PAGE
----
On May 6th, a ransomware infestation from a Russian hacking group has shut down the 5,500 mile-long fuel pipeline that feeds MOST of the United States Eastern seaboard, just in time for the summer travel rush.
The group, named "The DarkSide" planted ransomware on end-points belonging to Colonial Pipeline, compromising the Georgia-based company, forcing them to shut down most of their key information technology systems, halting the flow of that sweet, sweet nectar of the gods that powers everything from cars and planes to the furnaces in many of our homes.
The DarkSide group is a participant in the alarming "ransomware-as-a-service" trend that's become more and more prominent over the past few years. The group, according to their website (which paints themselves as being eerily altruistic) claims they have no political ambitions or any sort of connection to the Russian government (uh-huh...sure) and their only focus is making money, some of which, they claim, is donated to charities.
Ransoms from The DarkSide typically range between $200,000 to $2 million.
It's unclear what exactly transpired on the 6th, but we do know a few things for certain:
- A Colonial Pipeline end-point was compromised by ransomware from The DarkSide
- The ransomware strain used is yet un-named but appears to have been developed internally by the group.
- According to the BBC, 100 gigabytes of information from Colonial Pipeline was encrypted and held hostage by the group.
We won't get into the socio-economic aftereffect of a hack like this, that'll be left up to better minds than mine to dissect and discuss, but if the pipelines don't open up soon, you should expect to see a fairly decent increase in gasoline prices at the pump, amongst increases elsewhere as well.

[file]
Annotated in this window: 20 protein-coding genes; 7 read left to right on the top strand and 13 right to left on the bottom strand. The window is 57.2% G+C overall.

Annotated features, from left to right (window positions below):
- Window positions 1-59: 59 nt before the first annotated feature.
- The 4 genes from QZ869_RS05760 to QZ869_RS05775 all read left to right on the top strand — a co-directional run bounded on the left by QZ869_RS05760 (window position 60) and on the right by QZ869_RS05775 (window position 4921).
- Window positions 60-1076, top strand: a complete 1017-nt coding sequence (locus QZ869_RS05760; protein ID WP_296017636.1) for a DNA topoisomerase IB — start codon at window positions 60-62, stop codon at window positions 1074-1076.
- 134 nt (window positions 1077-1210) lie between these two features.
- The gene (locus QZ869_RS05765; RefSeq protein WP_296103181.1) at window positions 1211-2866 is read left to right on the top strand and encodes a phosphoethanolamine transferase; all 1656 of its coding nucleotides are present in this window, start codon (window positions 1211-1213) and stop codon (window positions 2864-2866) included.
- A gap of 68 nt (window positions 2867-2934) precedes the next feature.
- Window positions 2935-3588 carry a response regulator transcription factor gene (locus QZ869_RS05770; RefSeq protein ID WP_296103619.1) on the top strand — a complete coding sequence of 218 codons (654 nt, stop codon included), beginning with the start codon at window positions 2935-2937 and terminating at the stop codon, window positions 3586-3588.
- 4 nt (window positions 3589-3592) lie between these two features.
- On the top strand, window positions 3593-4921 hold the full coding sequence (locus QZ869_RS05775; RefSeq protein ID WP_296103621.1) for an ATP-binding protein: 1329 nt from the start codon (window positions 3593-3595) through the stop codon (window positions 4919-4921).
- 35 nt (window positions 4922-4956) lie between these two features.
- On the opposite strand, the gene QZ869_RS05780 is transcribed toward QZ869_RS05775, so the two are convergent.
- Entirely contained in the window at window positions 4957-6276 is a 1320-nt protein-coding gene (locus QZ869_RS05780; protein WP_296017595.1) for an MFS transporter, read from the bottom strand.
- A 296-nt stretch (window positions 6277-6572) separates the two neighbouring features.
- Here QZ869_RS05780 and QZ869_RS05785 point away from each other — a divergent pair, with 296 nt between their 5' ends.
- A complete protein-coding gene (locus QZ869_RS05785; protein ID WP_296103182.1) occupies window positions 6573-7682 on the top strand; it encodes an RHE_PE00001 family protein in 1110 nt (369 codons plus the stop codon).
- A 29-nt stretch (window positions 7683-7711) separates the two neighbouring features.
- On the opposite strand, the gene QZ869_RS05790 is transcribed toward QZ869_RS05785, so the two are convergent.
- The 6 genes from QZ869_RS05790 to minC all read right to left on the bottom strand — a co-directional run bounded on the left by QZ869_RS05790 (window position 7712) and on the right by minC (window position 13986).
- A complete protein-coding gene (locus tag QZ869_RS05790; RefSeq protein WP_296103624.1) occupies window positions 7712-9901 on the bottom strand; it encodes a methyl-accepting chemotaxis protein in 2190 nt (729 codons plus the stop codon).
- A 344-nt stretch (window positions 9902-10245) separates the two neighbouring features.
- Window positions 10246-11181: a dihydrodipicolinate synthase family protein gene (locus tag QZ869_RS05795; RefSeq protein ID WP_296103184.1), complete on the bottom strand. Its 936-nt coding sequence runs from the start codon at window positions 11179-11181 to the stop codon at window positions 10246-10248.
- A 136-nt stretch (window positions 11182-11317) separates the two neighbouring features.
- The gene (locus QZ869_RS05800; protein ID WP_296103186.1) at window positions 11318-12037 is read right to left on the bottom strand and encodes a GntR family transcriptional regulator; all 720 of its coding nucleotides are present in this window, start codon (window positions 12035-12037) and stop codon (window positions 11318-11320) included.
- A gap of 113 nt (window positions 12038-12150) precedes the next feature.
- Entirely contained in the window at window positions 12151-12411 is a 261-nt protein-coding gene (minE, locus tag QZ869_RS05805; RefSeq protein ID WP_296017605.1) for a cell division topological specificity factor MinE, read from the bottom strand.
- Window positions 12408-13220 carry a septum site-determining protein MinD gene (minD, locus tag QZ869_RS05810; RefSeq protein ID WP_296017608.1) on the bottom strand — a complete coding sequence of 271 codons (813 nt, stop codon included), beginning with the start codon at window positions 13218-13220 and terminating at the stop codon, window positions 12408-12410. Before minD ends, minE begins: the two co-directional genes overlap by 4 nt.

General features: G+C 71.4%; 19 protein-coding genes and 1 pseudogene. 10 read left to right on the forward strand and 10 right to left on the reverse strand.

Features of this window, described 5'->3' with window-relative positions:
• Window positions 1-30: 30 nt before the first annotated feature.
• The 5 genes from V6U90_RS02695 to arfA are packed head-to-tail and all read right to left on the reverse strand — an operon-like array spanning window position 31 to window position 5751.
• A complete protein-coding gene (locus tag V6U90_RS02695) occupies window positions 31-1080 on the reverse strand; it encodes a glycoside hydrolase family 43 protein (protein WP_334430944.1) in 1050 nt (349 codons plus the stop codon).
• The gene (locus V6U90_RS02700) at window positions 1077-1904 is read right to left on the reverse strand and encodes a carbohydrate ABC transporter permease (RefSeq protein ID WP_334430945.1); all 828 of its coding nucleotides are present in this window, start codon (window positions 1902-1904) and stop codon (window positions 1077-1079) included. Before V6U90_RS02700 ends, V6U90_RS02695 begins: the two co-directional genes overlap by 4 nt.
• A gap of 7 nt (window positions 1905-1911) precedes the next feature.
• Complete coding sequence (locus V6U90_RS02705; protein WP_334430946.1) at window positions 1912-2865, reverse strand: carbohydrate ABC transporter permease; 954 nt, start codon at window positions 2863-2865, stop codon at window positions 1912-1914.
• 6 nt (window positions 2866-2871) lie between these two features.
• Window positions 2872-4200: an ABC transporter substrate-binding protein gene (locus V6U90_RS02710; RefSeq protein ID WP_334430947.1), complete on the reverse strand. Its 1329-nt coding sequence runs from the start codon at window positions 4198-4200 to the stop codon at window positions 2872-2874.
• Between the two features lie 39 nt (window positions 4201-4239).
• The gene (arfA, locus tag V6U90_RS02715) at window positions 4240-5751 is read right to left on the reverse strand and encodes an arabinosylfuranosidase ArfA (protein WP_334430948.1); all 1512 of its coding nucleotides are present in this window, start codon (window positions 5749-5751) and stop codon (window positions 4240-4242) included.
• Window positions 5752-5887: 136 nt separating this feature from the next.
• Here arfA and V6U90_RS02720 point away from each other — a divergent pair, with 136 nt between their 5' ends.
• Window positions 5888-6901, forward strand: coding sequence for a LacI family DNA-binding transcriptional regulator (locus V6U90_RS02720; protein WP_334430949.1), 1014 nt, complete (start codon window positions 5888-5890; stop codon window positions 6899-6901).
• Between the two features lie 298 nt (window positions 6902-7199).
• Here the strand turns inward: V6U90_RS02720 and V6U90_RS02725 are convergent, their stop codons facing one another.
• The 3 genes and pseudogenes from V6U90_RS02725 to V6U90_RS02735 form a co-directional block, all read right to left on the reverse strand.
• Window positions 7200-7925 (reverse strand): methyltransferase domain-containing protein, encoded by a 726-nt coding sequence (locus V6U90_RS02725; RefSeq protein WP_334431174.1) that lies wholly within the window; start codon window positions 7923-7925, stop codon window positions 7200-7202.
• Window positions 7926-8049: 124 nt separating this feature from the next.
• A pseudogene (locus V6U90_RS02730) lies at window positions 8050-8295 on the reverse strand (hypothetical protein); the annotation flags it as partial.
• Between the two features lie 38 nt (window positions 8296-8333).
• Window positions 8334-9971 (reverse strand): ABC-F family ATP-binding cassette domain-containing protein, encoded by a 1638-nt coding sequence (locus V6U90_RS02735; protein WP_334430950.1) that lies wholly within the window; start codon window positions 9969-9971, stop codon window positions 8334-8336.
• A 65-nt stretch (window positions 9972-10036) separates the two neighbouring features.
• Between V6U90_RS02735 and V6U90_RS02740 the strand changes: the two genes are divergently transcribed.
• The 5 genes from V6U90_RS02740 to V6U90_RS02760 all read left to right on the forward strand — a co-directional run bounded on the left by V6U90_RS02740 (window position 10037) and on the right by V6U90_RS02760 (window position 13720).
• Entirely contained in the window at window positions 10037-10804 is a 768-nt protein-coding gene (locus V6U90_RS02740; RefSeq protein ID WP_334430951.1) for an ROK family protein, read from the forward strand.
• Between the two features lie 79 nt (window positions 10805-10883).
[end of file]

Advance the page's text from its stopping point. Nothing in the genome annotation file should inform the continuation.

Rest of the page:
As for the hack itself, this feels like we're beating a dead horse. The attacks keep happening. And they're happening to companies and organizations (private, public, and municipal) that know better. That said, it bears repeating here that there are things one can do to protect themselves from ransomware and being held hostage by bad actors.
Here are seven things you can do, or start doing, right this very moment to protect yourself and your business from a ransomware attack:
- Implement a Security Awareness Training Program - Someone wiser than I once told me 'you can't stop or avoid what you're not prepared to handle.' That goes for ransomware attacks. Most ransomware attacks are solicited through Social Engineering campaigns and are end-user initiated (i.e. you, a coworker, or employee). A good security awareness training program can help educate people and stop a ransomware attack before it can get a foothold in your IoT ecosystem.
- Email Inbox Security is Imperative - As stated above, a ransomware attack is usually end-user initiated. How? Typically via a malicious link or file embedded in an email. The attacker will trick their unsuspecting victim into clicking through and, well, it's all downhill from there. By implementing things like DMARC or DKIM, or sign up for a service like Cyren's Office 365 Inbox Security platform, you can stop some of these attacks before human error becomes a part of the problem.